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Confessions of a Monetary Primitivist
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(December 15, 2001) The precious metals were once money itself, yet today many think of gold and silver as mere commodities. In their place, the unbacked “dollar” is considered a foundation sufficiently stable to support the world's economy, never mind that it is created out of thin air by the Fed, as free-floating and ephemeral as a ghost. A former twelve-year-old non-believer, now pushing 50, still doesn’t buy it.
Let’s go back in time, to the winter of 1964/65. I was twelve years old. Lyndon Baines Johnson was president, and major changes in the United States dollar were underway. The part of those changes that I could see shocked me - the US Mint would no longer be making our everyday coins out of silver.

By January of 1965 the Federal Reserve had begun to distribute the new copper-nickel clad coins (“Johnson sandwiches”) to replace our former coinage of 90% pure silver dimes, quarters, and half dollars. The new coins were carefully engineered to be of similar weight and exact size as the silver coins that had been churned out by the U.S. Mint for nearly 200 years. Franklin Roosevelt’s visage still graced the new dime, as it had since 1946. George Washington was on the quarter, as he had been since 1932. And the new portrait of the recently slain John F. Kennedy was retained on the half dollar.

But the new coins were just not the same. The new dimes and quarters were grey on the outside, with a core of copper visible on the edge. They no longer had the look, or the sound of silver. They were struck entirely of copper and nickel, base metals that traded for mere pennies per pound. From history I knew that only the very poorest countries, or states undergoing a revolution, or cities under siege, produced their major commercial coins out of base metals. Why was this happening to American money?

As a naïve twelve-year-old, I was quite sure that they couldn't get away with this. It was as if the government itself was making counterfeit coins. Did they think people were that stupid? Wasn’t our money only valuable because it had silver in it?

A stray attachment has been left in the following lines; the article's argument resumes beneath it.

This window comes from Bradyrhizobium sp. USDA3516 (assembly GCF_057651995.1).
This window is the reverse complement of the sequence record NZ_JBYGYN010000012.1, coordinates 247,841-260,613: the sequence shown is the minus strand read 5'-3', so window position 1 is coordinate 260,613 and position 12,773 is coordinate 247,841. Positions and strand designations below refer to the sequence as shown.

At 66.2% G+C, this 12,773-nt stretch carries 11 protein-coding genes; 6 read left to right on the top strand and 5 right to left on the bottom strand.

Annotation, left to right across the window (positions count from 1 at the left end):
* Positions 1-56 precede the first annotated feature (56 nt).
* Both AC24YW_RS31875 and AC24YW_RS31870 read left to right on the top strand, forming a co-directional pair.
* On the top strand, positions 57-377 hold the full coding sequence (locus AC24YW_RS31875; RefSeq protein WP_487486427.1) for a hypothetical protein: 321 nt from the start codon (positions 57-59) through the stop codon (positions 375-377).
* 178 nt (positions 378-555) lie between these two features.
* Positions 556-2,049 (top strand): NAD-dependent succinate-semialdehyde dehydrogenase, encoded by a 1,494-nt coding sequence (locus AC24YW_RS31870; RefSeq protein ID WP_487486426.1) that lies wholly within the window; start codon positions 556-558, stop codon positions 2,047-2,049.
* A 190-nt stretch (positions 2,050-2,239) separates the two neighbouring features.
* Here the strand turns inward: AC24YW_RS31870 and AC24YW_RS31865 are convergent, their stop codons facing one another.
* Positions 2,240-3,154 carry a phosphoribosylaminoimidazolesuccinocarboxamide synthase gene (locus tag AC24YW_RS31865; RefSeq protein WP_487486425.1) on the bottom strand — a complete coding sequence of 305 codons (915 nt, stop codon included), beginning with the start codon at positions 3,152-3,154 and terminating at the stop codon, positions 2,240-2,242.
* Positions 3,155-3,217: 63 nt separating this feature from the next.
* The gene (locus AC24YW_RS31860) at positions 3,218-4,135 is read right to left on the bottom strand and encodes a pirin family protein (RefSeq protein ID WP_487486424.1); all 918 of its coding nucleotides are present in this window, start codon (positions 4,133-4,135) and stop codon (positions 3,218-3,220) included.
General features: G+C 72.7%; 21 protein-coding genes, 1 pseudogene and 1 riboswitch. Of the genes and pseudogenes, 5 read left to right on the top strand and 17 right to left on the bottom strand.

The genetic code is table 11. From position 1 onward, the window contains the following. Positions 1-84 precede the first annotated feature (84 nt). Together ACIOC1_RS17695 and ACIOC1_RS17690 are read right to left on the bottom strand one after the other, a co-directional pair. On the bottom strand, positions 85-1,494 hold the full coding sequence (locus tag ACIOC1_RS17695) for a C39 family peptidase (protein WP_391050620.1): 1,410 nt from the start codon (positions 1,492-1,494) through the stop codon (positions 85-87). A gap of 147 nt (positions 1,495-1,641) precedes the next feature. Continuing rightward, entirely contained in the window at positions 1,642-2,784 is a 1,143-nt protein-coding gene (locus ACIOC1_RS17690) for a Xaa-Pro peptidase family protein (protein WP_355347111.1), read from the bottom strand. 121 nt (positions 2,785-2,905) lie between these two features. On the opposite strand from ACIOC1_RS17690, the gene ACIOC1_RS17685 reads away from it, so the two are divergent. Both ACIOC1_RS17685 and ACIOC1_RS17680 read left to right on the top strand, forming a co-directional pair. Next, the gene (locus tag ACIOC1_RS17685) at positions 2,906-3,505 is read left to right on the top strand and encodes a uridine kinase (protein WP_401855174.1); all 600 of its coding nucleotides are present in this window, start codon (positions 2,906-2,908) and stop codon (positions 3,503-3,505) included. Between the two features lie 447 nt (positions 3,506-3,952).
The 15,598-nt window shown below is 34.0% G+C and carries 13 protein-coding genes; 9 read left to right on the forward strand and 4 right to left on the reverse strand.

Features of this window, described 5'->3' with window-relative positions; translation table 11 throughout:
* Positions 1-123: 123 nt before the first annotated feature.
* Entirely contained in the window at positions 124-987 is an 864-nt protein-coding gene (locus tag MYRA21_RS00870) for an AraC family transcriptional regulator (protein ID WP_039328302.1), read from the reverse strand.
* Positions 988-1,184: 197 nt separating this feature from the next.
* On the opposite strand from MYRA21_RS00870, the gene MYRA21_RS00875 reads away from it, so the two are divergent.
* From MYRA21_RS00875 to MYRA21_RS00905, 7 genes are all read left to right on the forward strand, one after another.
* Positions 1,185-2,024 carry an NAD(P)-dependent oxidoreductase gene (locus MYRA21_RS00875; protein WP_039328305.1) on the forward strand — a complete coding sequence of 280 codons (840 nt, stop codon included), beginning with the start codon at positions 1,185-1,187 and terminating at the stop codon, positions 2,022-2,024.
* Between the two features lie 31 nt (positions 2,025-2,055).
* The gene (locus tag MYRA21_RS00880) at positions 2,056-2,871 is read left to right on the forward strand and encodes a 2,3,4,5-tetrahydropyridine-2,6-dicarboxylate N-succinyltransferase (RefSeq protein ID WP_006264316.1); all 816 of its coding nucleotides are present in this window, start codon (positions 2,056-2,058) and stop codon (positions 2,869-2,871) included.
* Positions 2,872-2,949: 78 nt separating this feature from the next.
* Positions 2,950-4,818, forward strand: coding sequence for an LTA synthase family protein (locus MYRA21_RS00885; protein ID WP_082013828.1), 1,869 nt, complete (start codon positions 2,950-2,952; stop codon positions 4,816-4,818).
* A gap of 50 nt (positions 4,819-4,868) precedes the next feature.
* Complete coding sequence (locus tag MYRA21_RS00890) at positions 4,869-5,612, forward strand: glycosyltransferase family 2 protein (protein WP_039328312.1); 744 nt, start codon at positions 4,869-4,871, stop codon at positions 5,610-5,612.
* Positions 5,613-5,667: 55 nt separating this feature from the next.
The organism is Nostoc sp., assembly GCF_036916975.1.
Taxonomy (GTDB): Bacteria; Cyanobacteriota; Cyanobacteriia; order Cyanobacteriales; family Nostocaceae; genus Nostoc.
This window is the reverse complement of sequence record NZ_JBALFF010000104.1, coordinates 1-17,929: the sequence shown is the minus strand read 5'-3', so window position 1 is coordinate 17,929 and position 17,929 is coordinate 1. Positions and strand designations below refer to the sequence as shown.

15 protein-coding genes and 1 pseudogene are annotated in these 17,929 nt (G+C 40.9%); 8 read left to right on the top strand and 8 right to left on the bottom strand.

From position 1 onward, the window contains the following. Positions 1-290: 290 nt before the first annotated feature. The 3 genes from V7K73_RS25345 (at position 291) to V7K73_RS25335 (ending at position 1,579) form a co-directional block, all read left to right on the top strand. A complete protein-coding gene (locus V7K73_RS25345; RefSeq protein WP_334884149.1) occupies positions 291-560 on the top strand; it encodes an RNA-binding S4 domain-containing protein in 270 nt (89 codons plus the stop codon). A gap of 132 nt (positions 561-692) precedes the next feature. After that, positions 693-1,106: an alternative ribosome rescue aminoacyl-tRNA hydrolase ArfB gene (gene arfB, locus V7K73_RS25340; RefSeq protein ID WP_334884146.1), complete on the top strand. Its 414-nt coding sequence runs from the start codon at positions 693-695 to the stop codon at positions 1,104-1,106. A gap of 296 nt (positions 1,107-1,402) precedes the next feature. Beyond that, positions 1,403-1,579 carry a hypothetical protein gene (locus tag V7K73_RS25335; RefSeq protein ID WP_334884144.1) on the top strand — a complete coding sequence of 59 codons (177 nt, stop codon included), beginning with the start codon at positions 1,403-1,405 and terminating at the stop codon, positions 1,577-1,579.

As a budding numismatist, I knew that gold coins had been withdrawn from circulation in 1933, and that US citizens could not convert their money into gold bullion or coins. But at least silver coins were still circulating. In my young mind, it was the measurable silver content that made the money in our country worth something.

At that time in the world at large, of course, the dollar really was as ‘good as gold.’ Although US citizens couldn’t convert their dollars due to the prohibition on gold ownership in the US, foreign central banks could always trade their dollars for gold at $35 per ounce. At about the time of the issuance of the new copper-nickel coins, some foreign countries, notably France, started to take the United States up on that promise.

In 1965 France converted some $300 million of its dollar holdings into gold, and began a monthly program of trading dollars for gold. At that time, France’s President Charles de Gaulle said:

“It is hard to imagine…any standard other than gold, yes, gold, whose nature does not alter, which may be formed equally well into ingots, bars, or coins, which has no nationality, and which has, eternally and universally, been regarded as the unalterable currency par excellence…”

Sure, it was easy to praise gold ‘over there’ across the pond – what about us? We couldn’t even own gold in the USA. All we had of any value was the circulating coin silver.

But taking silver out of our coins didn't seem to me to leave us with much. Honestly, I was surprised that stores actually took the new, obviously inferior coins as readily as they did the genuine silver ones.

After all, it was gold and silver that made the idea of money possible some 2500 years ago, and since then the precious metals had been the only mediums of exchange with any lasting value. But in 1965, the government shocked this twelve-year-old by removing the last vestige of precious metals from our currency.